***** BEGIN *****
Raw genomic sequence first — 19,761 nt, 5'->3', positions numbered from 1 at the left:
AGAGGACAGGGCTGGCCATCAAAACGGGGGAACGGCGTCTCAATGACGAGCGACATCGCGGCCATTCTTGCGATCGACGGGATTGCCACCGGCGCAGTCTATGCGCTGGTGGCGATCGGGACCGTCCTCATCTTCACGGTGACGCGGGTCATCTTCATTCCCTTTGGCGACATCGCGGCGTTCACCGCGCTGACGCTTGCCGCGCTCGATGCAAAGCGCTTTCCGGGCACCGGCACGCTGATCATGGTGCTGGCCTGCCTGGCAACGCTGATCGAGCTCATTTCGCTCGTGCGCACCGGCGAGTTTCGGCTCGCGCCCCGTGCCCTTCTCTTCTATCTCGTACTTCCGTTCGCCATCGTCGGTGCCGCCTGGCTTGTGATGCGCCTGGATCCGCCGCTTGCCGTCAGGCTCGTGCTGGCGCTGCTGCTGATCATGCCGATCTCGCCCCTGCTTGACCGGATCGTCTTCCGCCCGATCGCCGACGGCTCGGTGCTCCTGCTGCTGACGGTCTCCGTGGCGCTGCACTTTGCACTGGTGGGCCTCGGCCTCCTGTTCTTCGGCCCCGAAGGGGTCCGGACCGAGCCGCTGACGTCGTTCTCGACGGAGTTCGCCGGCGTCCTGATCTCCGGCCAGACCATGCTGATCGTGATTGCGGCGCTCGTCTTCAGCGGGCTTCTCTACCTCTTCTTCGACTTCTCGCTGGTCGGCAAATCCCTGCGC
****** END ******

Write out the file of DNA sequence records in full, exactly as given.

Raw genomic sequence first — 19,761 nt, 5'->3', positions numbered from 1 at the left:
AGAGGACAGGGCTGGCCATCAAAACGGGGGAACGGCGTCTCAATGACGAGCGACATCGCGGCCATTCTTGCGATCGACGGGATTGCCACCGGCGCAGTCTATGCGCTGGTGGCGATCGGGACCGTCCTCATCTTCACGGTGACGCGGGTCATCTTCATTCCCTTTGGCGACATCGCGGCGTTCACCGCGCTGACGCTTGCCGCGCTCGATGCAAAGCGCTTTCCGGGCACCGGCACGCTGATCATGGTGCTGGCCTGCCTGGCAACGCTGATCGAGCTCATTTCGCTCGTGCGCACCGGCGAGTTTCGGCTCGCGCCCCGTGCCCTTCTCTTCTATCTCGTACTTCCGTTCGCCATCGTCGGTGCCGCCTGGCTTGTGATGCGCCTGGATCCGCCGCTTGCCGTCAGGCTCGTGCTGGCGCTGCTGCTGATCATGCCGATCTCGCCCCTGCTTGACCGGATCGTCTTCCGCCCGATCGCCGACGGCTCGGTGCTCCTGCTGCTGACGGTCTCCGTGGCGCTGCACTTTGCACTGGTGGGCCTCGGCCTCCTGTTCTTCGGCCCCGAAGGGGTCCGGACCGAGCCGCTGACGTCGTTCTCGACGGAGTTCGCCGGCGTCCTGATCTCCGGCCAGACCATGCTGATCGTGATTGCGGCGCTCGTCTTCAGCGGGCTTCTCTACCTCTTCTTCGACTTCTCGCTGGTCGGCAAATCCCTGCGC